TS: Jaume, you’re from Spain but you’re working for a French startup. Is there a difference compared with Spanish companies? Did you notice something that is different and what it’s like to work for a French startup in Spain? How do the other startups look at you?
JS: It’s a very interesting question because I was working at a startup that was based in Palo Alto before starting at Drivy. I’ve seen the attitude of the US people, also of people here in Spain, in France and my former colleagues in Germany as well. I think it’s more about the mindset of a startup: It doesn’t matter where you work, when you have the mindset of working at a startup. I think it’s international. You can feel this at the coworking space we are right now – at Talent Garden – where everybody is super focused and they have the right attitude. It happens that on other companies or bigger companies you don’t feel like this. Especially in Spain there is a lot of people who still don’t get this way of working, but I think that the difference between countries in terms of startups is not that big. It’s more about this mindset. If you have it you can work everywhere in the world.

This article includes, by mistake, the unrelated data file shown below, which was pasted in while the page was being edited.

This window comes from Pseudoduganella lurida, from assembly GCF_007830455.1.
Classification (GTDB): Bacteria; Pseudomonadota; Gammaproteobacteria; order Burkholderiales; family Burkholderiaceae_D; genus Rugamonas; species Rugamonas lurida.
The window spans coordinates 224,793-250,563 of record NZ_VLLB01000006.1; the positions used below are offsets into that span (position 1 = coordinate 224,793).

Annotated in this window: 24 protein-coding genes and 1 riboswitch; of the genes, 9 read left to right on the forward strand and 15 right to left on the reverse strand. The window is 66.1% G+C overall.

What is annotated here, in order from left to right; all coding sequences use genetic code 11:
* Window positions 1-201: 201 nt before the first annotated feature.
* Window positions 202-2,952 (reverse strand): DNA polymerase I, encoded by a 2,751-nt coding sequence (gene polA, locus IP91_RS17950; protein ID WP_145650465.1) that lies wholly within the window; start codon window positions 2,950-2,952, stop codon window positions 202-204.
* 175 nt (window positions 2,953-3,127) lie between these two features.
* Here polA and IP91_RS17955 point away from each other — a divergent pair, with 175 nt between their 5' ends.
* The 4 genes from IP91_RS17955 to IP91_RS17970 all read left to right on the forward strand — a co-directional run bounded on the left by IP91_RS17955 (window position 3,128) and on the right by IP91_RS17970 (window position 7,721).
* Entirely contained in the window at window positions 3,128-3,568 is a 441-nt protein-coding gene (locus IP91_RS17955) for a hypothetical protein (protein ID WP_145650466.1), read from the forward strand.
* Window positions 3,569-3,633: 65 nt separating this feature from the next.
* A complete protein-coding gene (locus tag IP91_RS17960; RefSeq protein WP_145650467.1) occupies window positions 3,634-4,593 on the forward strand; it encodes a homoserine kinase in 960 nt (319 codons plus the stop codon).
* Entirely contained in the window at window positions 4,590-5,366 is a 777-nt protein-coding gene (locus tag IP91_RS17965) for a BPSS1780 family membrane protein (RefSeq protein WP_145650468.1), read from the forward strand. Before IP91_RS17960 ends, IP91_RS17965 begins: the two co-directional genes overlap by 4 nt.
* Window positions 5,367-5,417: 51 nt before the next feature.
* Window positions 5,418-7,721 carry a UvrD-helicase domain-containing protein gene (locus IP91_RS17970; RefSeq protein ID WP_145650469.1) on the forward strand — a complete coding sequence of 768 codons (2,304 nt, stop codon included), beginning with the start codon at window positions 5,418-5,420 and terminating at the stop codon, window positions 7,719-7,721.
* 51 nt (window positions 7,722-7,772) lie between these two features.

TS: I went to the Drivy office in Berlin and it is in a coworking space, too. Is coworking something that is important to Drivy? Is there an advantage of being in a coworking space?
JS: It’s basically a convenient space. In Barcelona there are not many coworking spaces that are big and Talent Garden is very nice and has the smart feeling atmosphere that we need. We will be growing the team to three or five people by the end of the year, so we’re not big enough for an own office. It’s not that Drivy likes coworking, it’s more that for us it’s perfect right now.
TS: Thank you for the interview.
There is a German version of the interview on Netzpiloten.de.